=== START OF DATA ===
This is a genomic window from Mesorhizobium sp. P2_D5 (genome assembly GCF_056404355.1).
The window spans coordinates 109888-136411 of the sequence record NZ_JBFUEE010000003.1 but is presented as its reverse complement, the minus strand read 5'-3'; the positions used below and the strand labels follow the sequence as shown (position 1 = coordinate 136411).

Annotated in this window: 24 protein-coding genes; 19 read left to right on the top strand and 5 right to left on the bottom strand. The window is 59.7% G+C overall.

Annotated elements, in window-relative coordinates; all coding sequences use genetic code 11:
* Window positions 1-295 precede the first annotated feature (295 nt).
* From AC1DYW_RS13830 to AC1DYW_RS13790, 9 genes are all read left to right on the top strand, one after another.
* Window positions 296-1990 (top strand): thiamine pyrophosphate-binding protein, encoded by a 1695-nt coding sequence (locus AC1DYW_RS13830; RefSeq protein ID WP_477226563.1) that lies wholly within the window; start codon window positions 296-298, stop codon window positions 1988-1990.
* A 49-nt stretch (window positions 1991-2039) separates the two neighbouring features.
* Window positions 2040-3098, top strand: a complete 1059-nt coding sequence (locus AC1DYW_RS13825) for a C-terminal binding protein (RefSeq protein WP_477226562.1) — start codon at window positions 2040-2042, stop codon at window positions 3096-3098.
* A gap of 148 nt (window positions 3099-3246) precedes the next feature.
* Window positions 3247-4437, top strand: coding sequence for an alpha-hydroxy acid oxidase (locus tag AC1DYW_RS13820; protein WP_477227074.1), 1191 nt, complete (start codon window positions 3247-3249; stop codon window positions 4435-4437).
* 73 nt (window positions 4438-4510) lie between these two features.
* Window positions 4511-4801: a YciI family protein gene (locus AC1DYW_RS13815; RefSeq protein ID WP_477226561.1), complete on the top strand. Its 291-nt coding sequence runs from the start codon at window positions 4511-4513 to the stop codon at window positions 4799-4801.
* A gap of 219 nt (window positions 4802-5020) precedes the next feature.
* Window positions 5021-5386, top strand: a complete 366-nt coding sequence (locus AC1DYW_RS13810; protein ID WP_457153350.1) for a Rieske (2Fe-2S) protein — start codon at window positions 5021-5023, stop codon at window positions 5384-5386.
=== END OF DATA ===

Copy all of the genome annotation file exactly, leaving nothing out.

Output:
This is a genomic window from Mesorhizobium sp. P2_D5 (genome assembly GCF_056404355.1).
The window spans coordinates 109888-136411 of the sequence record NZ_JBFUEE010000003.1 but is presented as its reverse complement, the minus strand read 5'-3'; the positions used below and the strand labels follow the sequence as shown (position 1 = coordinate 136411).

Annotated in this window: 24 protein-coding genes; 19 read left to right on the top strand and 5 right to left on the bottom strand. The window is 59.7% G+C overall.

Annotated elements, in window-relative coordinates; all coding sequences use genetic code 11:
* Window positions 1-295 precede the first annotated feature (295 nt).
* From AC1DYW_RS13830 to AC1DYW_RS13790, 9 genes are all read left to right on the top strand, one after another.
* Window positions 296-1990 (top strand): thiamine pyrophosphate-binding protein, encoded by a 1695-nt coding sequence (locus AC1DYW_RS13830; RefSeq protein ID WP_477226563.1) that lies wholly within the window; start codon window positions 296-298, stop codon window positions 1988-1990.
* A 49-nt stretch (window positions 1991-2039) separates the two neighbouring features.
* Window positions 2040-3098, top strand: a complete 1059-nt coding sequence (locus AC1DYW_RS13825) for a C-terminal binding protein (RefSeq protein WP_477226562.1) — start codon at window positions 2040-2042, stop codon at window positions 3096-3098.
* A gap of 148 nt (window positions 3099-3246) precedes the next feature.
* Window positions 3247-4437, top strand: coding sequence for an alpha-hydroxy acid oxidase (locus tag AC1DYW_RS13820; protein WP_477227074.1), 1191 nt, complete (start codon window positions 3247-3249; stop codon window positions 4435-4437).
* 73 nt (window positions 4438-4510) lie between these two features.
* Window positions 4511-4801: a YciI family protein gene (locus AC1DYW_RS13815; RefSeq protein ID WP_477226561.1), complete on the top strand. Its 291-nt coding sequence runs from the start codon at window positions 4511-4513 to the stop codon at window positions 4799-4801.
* A gap of 219 nt (window positions 4802-5020) precedes the next feature.
* Window positions 5021-5386, top strand: a complete 366-nt coding sequence (locus AC1DYW_RS13810; protein ID WP_457153350.1) for a Rieske (2Fe-2S) protein — start codon at window positions 5021-5023, stop codon at window positions 5384-5386.